On her 1990 debut album Listen to My Heart, Laurie Beechman, best known for her roles in Broadway shows like Cats and Les Miserables, predictably performed her songs from those shows along with a selection of other show music. Three years later, her second album, Time Between the Time again chose primarily from theater and film songs, but it had more of a personal character and more of a narrative structure. Recently married, the singer examined romantic love in a contemporary setting, beginning with Stephen Sondheim's "Another Hundred People," about how people find each other, moving on to early infatuation in "It Might Be You" from the film Tootsie, and, by the middle of the album, advancing to songs of full-blown devotion. Later, songs like a medley of "Soon It's Gonna Rain" from The Fantasticks and "Rain Sometimes" detailed difficulties in a long-term relationship, and the title song concerned the specific problem of maintaining a relationship in the entertainment business with its itinerant nature, before "Never Never Land" from Peter Pan and "Home" from The Wiz concluded the cycle by touching on the magical nature of love. Beechman inhabited the narrative with an actress' talent, glowing with new love on "Look at That Face," for example, but restraining her well-known ability to belt until some of the later songs. Often, however, she retained a certain distance from the material, and, just turning 30-years-old, still seemed to be trying to perform the material precisely rather than fully experience the emotions expressed in the songs. Her stage roles had required a high degree of technical efficiency, but little emotional involvement; on her solo albums, she was still feeling her way towards expressing her real feelings in song. But Time Between the Time marked a significant advance in that direction.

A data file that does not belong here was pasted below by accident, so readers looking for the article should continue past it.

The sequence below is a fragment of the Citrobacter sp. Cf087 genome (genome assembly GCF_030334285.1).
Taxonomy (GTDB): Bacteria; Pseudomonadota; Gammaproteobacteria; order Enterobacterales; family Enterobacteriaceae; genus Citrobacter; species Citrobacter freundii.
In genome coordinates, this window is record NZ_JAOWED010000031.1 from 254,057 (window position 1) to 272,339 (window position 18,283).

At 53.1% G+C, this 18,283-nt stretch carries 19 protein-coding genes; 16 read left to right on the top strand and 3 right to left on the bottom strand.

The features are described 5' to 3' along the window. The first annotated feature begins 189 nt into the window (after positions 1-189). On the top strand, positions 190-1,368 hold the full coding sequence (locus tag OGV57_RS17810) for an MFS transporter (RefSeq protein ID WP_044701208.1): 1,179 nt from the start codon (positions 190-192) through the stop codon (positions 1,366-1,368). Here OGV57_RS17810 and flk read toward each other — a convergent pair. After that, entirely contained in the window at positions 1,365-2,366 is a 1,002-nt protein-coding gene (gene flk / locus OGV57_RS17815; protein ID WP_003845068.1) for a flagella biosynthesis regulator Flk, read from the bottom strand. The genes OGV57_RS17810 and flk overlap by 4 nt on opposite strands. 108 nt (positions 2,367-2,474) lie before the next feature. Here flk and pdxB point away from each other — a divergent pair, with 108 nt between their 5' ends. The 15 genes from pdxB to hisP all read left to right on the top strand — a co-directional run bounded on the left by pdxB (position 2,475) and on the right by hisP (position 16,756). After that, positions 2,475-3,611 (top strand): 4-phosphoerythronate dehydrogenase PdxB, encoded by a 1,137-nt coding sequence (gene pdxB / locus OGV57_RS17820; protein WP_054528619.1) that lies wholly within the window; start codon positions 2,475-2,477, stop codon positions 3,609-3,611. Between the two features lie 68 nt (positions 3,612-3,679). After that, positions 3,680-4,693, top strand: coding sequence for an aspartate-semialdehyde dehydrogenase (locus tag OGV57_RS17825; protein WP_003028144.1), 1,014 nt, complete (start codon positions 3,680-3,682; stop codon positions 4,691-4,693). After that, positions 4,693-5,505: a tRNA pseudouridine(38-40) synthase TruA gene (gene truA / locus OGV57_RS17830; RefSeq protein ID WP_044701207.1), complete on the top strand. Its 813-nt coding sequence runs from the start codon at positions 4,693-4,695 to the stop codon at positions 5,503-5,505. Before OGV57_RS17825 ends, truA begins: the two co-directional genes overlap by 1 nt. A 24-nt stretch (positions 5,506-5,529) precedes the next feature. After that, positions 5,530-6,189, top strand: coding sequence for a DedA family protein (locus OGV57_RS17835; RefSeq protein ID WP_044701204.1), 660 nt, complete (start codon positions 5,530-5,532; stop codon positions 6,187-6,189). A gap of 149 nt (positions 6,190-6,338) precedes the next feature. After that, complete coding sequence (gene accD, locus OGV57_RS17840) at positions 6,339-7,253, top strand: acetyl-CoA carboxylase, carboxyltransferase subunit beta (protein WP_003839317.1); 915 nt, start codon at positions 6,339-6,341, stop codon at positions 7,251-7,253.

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AllMusic Review by William Ruhlmann